It was Carnegie Mellon’s Andrew Project, which was intended to envision the next generation of computing environments for campuses. What was really interesting then was that it had very advanced — for that time — multimedia capabilities. And so we had a chance to make multimedia work. There were a few programs with multimedia that came before, but we had the chance to get it into people’s hands. And then something interesting happened. Steve Jobs came to visit. This was in the days that he was running NeXT. [Jobs founded NeXT after leaving Apple in 1985, and ran it until he sold it to Apple in 1996. -Ed.] He came to the campus, and a light went off in his mind when he saw the mail system. He had not completely gotten email until he saw what we could do with it, and so he tried to hire our entire team. And he got none of us. None of us wanted to go to work for NeXT.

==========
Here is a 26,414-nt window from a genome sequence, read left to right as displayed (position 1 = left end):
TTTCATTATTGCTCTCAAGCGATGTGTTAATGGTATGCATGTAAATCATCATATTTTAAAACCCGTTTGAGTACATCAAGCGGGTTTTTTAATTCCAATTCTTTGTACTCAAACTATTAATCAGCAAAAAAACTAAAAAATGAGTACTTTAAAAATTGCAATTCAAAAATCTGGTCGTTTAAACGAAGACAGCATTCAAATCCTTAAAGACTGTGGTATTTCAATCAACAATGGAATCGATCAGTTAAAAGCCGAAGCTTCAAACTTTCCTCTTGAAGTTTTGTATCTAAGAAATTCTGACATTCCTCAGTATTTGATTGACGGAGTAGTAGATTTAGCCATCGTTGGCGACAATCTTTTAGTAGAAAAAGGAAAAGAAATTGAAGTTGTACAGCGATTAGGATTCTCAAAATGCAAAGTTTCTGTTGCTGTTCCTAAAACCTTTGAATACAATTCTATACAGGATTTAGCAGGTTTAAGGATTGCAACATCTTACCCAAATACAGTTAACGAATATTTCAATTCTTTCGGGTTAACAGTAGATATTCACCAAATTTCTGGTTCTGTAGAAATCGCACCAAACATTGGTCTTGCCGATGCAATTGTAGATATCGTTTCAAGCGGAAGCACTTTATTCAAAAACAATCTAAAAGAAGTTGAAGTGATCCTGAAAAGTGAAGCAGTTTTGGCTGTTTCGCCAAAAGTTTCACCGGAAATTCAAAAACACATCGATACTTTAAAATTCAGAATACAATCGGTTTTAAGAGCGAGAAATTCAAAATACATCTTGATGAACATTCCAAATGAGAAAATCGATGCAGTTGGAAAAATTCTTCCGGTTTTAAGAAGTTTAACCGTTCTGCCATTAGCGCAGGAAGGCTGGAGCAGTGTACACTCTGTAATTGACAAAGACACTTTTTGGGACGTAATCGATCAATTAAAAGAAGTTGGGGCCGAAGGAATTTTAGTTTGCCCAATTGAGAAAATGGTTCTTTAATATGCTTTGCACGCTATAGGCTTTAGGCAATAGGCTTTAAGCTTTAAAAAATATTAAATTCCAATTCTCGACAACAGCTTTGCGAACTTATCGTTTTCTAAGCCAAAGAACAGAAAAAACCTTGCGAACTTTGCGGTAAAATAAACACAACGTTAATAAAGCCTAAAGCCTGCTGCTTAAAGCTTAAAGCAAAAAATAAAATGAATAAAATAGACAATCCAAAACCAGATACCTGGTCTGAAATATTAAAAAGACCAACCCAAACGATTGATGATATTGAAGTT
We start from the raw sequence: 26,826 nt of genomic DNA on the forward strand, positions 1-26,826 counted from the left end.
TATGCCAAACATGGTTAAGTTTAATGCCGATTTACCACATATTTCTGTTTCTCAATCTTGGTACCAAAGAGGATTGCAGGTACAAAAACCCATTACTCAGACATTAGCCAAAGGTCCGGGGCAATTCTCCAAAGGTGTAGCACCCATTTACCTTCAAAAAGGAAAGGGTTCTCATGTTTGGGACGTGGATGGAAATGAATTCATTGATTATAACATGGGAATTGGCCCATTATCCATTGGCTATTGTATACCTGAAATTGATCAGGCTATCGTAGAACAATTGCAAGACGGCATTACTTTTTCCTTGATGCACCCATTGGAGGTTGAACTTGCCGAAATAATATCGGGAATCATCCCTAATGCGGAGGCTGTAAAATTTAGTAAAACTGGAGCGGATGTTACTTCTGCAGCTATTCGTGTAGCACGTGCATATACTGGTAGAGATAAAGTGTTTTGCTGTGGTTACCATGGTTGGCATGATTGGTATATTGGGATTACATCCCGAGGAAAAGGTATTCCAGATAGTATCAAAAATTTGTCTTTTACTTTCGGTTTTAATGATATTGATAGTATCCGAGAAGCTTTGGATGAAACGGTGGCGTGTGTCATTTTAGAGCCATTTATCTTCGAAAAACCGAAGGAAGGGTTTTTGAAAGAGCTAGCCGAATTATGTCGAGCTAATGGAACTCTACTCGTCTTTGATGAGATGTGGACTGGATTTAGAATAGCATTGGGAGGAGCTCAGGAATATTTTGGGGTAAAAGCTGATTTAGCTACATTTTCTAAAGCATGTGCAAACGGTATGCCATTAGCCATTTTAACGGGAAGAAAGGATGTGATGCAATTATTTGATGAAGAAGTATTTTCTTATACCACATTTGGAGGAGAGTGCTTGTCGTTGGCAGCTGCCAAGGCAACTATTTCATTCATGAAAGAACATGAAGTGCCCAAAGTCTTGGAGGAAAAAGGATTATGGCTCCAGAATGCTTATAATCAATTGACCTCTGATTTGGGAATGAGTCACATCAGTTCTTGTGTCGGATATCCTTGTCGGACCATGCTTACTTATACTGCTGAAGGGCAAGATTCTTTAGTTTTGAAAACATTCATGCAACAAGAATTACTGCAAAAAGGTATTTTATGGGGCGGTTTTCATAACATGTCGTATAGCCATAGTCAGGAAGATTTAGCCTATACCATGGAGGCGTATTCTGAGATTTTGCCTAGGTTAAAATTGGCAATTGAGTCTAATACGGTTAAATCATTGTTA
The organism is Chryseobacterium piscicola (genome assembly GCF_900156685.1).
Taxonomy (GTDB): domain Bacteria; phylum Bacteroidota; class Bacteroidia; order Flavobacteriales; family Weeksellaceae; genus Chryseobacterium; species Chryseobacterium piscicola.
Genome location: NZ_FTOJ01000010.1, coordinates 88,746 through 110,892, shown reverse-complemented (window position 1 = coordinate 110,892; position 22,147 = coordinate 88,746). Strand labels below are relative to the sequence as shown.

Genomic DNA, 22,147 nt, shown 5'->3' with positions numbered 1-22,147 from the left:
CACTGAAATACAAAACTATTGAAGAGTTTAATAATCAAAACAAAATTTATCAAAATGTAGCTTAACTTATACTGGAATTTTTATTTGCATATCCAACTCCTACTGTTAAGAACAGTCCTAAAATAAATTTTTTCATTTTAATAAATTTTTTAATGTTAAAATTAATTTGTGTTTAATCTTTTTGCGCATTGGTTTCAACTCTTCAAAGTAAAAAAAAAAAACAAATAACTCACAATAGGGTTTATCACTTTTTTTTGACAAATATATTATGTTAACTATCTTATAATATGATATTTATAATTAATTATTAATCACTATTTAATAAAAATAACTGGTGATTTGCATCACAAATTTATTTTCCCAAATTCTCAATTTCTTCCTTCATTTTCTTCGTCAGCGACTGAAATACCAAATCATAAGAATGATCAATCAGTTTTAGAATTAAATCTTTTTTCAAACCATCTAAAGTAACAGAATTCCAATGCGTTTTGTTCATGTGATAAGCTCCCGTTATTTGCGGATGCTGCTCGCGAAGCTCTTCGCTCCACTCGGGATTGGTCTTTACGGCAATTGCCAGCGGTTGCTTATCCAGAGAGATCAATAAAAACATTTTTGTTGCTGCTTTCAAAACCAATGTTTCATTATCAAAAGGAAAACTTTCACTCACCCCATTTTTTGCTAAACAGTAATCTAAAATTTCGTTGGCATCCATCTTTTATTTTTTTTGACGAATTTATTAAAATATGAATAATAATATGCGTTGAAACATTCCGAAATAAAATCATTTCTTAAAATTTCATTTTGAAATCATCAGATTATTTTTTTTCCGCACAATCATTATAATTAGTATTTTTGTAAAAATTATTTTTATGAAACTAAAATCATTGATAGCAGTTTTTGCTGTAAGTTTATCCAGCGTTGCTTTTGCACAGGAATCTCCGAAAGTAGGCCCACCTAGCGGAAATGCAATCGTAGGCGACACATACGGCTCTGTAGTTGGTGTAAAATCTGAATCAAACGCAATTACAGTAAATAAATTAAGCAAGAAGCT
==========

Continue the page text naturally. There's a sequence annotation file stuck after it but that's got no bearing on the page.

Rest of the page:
Why was that? Was it about Steve, or about NeXT?

I’m not sure we all had the same reasons. In my case, it was that I had heard from other people that working for him was difficult. I have enormous respect for him, because he was one of the captains of our industry. But I had a feeling that if you went to work for him and you had a disagreement with him, you lost. It was that simple.

And let me guess: He built email into the NeXT operating system anyway?